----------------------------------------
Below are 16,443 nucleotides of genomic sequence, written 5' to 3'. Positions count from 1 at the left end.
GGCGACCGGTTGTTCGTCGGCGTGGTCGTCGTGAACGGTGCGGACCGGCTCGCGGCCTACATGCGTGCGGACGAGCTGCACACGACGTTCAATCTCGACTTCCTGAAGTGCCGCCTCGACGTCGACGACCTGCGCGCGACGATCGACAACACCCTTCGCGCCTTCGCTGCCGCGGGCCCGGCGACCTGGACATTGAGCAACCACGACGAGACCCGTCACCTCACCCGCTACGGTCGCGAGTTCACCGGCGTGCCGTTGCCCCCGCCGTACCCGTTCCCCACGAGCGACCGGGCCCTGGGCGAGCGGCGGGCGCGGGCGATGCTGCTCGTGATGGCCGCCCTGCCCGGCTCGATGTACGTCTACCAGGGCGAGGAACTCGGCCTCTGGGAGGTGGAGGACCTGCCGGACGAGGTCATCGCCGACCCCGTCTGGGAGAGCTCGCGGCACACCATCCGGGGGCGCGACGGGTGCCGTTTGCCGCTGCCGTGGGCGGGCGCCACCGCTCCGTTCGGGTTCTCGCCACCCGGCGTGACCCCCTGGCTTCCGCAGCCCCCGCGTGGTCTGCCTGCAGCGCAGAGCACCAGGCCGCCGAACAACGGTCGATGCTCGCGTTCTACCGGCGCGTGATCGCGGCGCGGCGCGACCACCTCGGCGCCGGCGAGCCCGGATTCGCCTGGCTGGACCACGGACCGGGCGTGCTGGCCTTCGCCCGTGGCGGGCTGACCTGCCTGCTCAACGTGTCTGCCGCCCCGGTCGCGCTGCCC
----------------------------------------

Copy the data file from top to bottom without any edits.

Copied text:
Below are 16,443 nucleotides of genomic sequence, written 5' to 3'. Positions count from 1 at the left end.
GGCGACCGGTTGTTCGTCGGCGTGGTCGTCGTGAACGGTGCGGACCGGCTCGCGGCCTACATGCGTGCGGACGAGCTGCACACGACGTTCAATCTCGACTTCCTGAAGTGCCGCCTCGACGTCGACGACCTGCGCGCGACGATCGACAACACCCTTCGCGCCTTCGCTGCCGCGGGCCCGGCGACCTGGACATTGAGCAACCACGACGAGACCCGTCACCTCACCCGCTACGGTCGCGAGTTCACCGGCGTGCCGTTGCCCCCGCCGTACCCGTTCCCCACGAGCGACCGGGCCCTGGGCGAGCGGCGGGCGCGGGCGATGCTGCTCGTGATGGCCGCCCTGCCCGGCTCGATGTACGTCTACCAGGGCGAGGAACTCGGCCTCTGGGAGGTGGAGGACCTGCCGGACGAGGTCATCGCCGACCCCGTCTGGGAGAGCTCGCGGCACACCATCCGGGGGCGCGACGGGTGCCGTTTGCCGCTGCCGTGGGCGGGCGCCACCGCTCCGTTCGGGTTCTCGCCACCCGGCGTGACCCCCTGGCTTCCGCAGCCCCCGCGTGGTCTGCCTGCAGCGCAGAGCACCAGGCCGCCGAACAACGGTCGATGCTCGCGTTCTACCGGCGCGTGATCGCGGCGCGGCGCGACCACCTCGGCGCCGGCGAGCCCGGATTCGCCTGGCTGGACCACGGACCGGGCGTGCTGGCCTTCGCCCGTGGCGGGCTGACCTGCCTGCTCAACGTGTCTGCCGCCCCGGTCGCGCTGCCC